Ayahuasca is a psychedelic brew made from the B. caapi vine and several other plants. The active ingredient in Ayahuasca is usually considered DMT (Dimethyltryptamine) but there is some debate on this due to the complexity of the brew and the various compounds and how they affect each other. The main ingredient in Ayahuasca is the B. caapi vine and then it is brewed with other plants such as the Psychotria viridis (chacruna). The active ingredient in the B. caapi vine is Harmine and the active ingredient in the plants is believed to be DMT.  DMT (Dimethyltryptamine) is not active when ingested through the stomich on its own but with Harmine added it alters the human bodies’ chemistry to where the DMT is orally active.

ayahuasca, brew, cooking

Most commonly it is considered a DMT brew but there is some people that believe it is more of the Harmine that produces the psychedelic affects. The brews vary from Shaman to Shaman they each have their own recipes and the plants can vary from region to region. It is generally agreed upon that the entire cocktail of compounds is a different experience then just DMT and Harmine or each on their own. So there is a lot about the make up of Ayahuasca that we don’t understand.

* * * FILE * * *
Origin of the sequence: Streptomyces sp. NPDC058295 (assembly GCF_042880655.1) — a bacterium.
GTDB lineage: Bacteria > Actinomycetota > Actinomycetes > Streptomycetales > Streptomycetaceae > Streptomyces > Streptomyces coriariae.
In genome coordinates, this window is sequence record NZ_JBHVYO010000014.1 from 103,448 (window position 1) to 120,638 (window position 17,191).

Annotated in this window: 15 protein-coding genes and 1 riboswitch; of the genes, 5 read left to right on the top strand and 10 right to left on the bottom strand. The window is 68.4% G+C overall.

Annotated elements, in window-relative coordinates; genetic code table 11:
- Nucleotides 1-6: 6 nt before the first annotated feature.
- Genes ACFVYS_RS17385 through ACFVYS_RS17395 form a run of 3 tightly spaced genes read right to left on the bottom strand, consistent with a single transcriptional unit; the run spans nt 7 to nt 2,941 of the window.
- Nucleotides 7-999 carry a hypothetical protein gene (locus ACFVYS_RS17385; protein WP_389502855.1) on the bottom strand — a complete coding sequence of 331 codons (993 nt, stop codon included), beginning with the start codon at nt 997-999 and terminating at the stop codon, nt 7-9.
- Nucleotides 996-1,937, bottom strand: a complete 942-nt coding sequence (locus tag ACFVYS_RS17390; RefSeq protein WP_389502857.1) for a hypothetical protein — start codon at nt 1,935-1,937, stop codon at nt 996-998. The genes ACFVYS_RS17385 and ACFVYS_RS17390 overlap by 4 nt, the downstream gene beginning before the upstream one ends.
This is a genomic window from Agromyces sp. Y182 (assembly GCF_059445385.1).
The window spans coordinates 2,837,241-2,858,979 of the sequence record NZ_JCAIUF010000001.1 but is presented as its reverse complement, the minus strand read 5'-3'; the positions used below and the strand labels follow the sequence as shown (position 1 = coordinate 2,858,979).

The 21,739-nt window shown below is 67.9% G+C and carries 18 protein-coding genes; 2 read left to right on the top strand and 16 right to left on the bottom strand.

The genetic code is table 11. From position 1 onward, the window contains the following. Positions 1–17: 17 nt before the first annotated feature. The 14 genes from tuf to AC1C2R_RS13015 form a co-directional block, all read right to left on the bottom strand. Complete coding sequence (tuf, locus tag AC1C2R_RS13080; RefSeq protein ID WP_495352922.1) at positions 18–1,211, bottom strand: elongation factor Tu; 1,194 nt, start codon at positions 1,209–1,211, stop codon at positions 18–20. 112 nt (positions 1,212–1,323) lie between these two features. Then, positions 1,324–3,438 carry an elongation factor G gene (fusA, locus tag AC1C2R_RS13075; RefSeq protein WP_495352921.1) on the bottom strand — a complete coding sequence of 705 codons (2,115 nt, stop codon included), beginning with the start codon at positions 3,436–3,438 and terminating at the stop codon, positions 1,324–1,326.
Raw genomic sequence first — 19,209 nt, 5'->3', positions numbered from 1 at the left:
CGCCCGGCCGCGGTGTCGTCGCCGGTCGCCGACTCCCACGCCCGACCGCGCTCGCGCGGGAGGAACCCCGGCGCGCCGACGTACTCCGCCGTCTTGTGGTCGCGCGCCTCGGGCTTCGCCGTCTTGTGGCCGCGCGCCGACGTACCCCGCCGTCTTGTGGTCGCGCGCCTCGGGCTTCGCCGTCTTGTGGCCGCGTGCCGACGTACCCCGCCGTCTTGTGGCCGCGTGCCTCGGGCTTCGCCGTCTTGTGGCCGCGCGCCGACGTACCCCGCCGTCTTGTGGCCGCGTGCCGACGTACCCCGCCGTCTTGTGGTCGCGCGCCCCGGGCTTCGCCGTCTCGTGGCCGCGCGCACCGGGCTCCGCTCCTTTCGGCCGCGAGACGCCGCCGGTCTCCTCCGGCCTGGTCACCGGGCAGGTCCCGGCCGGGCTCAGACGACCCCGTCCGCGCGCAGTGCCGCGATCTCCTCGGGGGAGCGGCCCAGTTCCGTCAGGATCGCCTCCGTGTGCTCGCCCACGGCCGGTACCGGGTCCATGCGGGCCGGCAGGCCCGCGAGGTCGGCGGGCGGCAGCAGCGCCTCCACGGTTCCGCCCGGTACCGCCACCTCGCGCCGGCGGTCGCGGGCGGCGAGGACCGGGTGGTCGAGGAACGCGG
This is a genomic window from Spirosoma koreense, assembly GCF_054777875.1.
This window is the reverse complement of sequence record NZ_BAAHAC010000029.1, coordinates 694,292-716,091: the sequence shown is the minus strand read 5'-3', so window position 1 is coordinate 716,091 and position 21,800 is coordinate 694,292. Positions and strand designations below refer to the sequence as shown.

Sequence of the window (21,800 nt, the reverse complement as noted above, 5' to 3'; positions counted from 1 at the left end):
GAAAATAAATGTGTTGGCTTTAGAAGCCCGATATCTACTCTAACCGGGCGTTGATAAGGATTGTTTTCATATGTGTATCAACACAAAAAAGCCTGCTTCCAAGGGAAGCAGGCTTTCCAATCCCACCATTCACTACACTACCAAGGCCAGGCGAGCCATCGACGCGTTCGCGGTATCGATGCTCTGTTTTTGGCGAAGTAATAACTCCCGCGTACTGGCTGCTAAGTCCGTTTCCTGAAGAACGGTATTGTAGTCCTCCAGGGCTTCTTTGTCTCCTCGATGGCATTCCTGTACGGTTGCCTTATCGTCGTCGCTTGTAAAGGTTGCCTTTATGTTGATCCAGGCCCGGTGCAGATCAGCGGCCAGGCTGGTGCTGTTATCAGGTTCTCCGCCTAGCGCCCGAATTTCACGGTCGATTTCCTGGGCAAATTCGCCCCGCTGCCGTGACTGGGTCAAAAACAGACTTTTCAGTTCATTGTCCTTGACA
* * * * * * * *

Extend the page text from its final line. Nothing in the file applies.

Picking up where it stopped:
In South America where Ayahuasca comes from Shamans make it and they believe that it is a sprit that lives in the vine. They go through special rituals when collecting the ingredients and preparing them. They will only collect the ingredients after prayers and different signs they receive when they go out to the jungle to collect these ingredients. They have very complex beliefs and signs that have to do with the weather and animals and insects that live and surround these vines.  With the complexity of the Ayahuasca brews and chemical compound it really makes a person wonder if a lot of these signs in nature also are manifested in the constant change in the B. caapi vine chemical make up at that time and if a Shaman sees good signs if this could actually relate to the conditions that create a  good chemical make up in the vine.

A lot of these rituals and brewing techniques that the south American shaman use have been passed down for hundreds many be even thousands of years so these rituals that some consider “primitive” are probably in all reality the most advances information there is on Ayahuasca. The western world has only been studying Ayahuasca for less then a century and we don’t really have that much understanding of it.

Over the last couple of decades Ayahuasca tourism has become popular with western spiritual seekers and they can fly to South America and hire a guide that will offer Ayahuasca rituals. This has brought about more interest and study in Ayahuasca in the western cultures. But it seems like a far cry from the knowledge of Ayahuasca that a life long trained shaman deep in the South American jungle brewing the same brew his grandfathers have brewed and taking with the same sprites as his ancestors did.